MIAMI—In a further sign that the sluggish economic recovery continues to pose a challenge to the nation’s workforce, a report published Wednesday by the U.S. Department of Labor revealed that a growing number of Americans have had to resort to collaborating on songs with Cuban-American rapper Pitbull in order to make ends meet.
The paper, which attributed its findings to stagnant wages and lackluster job growth, confirmed that many poor and middle-class Americans have little choice but to pick up additional work with the chart-topping recording artist, often by contributing backing vocals, writing lyrics, producing Latin-infused beats, or repeatedly shouting the name “Pitbull” in studio sound booths as a means of providing for their families in this challenging economic climate.
“Since the stock market crash and housing sector collapse in 2008, we’ve seen a staggering increase in the number of Americans who are putting in long, demanding hours behind the mixing console with hip-hop sensation Pitbull,” said economist Jared Coan, lead author of the report. “While in decades past a single salary was enough to support a family of four, we are now finding that many breadwinners, out of financial necessity, are seeking out additional work laying down guest verses on dance-rap studio tracks like ‘Timber’ or any one of a number of its club mixes.”
“Most of these people are working a full day at their 9-to-5 jobs and then heading right into the RCA Records studio to program electronic drums for a Pitbull–Rick Ross collaboration until the early morning,” Coan continued. “Then, if they’re lucky, they have time to grab a couple hours of sleep before waking up the next day and doing it all over again.”
Faced with mounting credit card debt, surging health care costs, and in many cases pricey college tuition for their children, citizens across the country are feeling compelled to supplement their take-home pay by joining Pitbull—also known as Mr. Worldwide—on recording dates and the occasional live performance on the Planet Pit World Tour, Coan said. Specifically, survey data indicate that tens of thousands of Americans—from cashiers and food service workers, to those in formerly solid middle-class jobs, like automotive workers and insurance salespeople—have to juggle their day jobs with playing claves on a Spanish-language version of “Hotel Room Service,” spitting freestyle bars alongside guest hip-hop artists such as Flo Rida and T-Pain, and gesticulating toward the camera while filming a music video for “I Know You Want Me (Calle Ocho)” or “Maldito Alcohol.”
Furthermore, the report found that many single parents are having to balance their family obligations with the financial necessity of working late nights arranging diss tracks directed against Lil’ Wayne just to put food on the table, a trend that Coan called “all too typical” in the current economy.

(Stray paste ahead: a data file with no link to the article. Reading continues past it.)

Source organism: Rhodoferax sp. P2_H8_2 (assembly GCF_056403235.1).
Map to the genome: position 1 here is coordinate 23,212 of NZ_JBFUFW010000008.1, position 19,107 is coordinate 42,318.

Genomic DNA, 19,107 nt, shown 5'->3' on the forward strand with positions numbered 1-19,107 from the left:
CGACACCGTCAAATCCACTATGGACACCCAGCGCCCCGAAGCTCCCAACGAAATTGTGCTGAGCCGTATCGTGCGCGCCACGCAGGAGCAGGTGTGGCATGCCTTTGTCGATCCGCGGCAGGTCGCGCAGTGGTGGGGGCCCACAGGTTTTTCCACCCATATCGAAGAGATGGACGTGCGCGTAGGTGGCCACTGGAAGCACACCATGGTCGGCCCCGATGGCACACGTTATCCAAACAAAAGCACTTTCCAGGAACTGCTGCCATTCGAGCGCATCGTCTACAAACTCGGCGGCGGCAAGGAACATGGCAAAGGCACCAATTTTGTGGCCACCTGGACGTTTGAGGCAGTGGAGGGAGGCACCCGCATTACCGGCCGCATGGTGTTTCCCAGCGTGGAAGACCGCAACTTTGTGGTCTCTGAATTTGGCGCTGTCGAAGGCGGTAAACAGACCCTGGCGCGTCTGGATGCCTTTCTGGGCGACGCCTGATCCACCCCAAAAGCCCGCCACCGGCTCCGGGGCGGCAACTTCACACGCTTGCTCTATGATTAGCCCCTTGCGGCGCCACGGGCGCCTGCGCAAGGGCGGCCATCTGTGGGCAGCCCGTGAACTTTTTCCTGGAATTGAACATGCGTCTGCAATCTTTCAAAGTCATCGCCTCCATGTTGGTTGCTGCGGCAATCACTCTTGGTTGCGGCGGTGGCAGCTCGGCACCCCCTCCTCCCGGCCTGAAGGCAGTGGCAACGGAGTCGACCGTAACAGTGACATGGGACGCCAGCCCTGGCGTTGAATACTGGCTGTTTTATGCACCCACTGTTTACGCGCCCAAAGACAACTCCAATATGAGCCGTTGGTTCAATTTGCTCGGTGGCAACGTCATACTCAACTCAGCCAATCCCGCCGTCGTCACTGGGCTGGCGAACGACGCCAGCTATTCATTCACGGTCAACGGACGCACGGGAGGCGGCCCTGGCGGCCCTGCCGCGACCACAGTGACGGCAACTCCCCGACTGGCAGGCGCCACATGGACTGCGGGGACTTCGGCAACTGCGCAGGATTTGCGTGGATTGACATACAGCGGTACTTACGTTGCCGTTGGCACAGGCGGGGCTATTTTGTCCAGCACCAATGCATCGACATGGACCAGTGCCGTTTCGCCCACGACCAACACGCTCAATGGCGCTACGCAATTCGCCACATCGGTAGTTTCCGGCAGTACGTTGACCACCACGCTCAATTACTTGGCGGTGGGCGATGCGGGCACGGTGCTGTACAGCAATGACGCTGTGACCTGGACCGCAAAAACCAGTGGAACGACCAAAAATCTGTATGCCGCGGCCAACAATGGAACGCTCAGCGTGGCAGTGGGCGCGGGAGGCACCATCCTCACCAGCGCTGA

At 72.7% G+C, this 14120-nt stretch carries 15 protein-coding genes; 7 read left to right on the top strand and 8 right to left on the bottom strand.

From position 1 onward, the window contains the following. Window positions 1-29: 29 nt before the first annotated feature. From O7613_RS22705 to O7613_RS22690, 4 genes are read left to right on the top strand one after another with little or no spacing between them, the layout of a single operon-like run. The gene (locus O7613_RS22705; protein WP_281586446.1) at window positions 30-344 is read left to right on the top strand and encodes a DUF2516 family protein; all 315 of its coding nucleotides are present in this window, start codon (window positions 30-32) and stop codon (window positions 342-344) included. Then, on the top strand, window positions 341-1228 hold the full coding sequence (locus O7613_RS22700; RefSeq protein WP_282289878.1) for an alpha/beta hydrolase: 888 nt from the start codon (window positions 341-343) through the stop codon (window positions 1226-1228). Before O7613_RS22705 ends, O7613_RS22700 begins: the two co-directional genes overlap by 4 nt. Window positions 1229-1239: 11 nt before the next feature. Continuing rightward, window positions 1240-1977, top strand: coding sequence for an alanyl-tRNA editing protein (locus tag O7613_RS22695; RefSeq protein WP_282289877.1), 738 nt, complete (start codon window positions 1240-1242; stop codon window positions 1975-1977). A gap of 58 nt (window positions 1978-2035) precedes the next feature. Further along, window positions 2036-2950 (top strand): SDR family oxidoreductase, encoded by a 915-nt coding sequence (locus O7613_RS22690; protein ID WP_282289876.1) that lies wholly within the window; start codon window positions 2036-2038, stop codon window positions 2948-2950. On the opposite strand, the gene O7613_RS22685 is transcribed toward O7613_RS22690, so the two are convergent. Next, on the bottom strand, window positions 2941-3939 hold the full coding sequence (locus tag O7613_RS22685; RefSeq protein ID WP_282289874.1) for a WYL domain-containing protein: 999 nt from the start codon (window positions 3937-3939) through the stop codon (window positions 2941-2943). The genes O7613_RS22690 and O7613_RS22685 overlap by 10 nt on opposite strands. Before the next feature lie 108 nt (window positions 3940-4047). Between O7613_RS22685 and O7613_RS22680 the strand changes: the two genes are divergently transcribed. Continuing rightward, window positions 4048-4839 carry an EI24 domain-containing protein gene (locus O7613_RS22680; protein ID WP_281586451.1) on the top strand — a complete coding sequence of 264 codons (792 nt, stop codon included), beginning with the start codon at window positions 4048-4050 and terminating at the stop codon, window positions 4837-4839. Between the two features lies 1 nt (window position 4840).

“Over the past seven years, we’ve seen a steady decline in real median household income in the United States, which corresponds with an equally sharp rise in the number of Americans finding samples for bouncing, house-music-inspired dance hall songs, such as ‘Don’t Stop the Party’ or all the singles off the Meltdown EP,” Coan said. “And given that rent payments and food and transportation costs have only risen, it appears these individuals will simply have to continue putting in full days at one job and then immediately don white linen suits and open-collar dress shirts so they can shoot a Bud Light commercial alongside Pitbull and his entourage.”
When surveyed, most Americans confirmed they had few economic options, and stated that rapping alongside Pitbull was simply something they had to do to scrape by. However, many pointed to the unfulfilling and arduous nature of their efforts, with only a small minority of the respondents saying they receive health insurance or producer credits for their exhausting work with the Latin-American hip-hop artist.
“Between my job at a home improvement store, painting houses on the weekends, and shouting ‘Miami Beach’ through an Auto-Tune filter until I’m hoarse, I’m barely keeping my head above water,” said 42-year-old Michael Erickson of Scottsdale, AZ, who noted that he’s grateful to even have the opportunity to pick up a handful of hours with Pitbull every week given the amount of musical collaboration work that lately has gone to overseas workers or Pharrell. “Clocking out of my regular job at 5 and then flying off to Las Vegas to serve as Pitbull’s hype man at the Billboard Music Awards isn’t easy, but it’s just a sacrifice I have to make if I have any chance of paying off my mortgage.”
“It’s hard—I come home late every night soaked in champagne and I’m just too exhausted to spend time with my kids,” he continued. “But the fact is that I’m doing this so that someday they won’t have to.”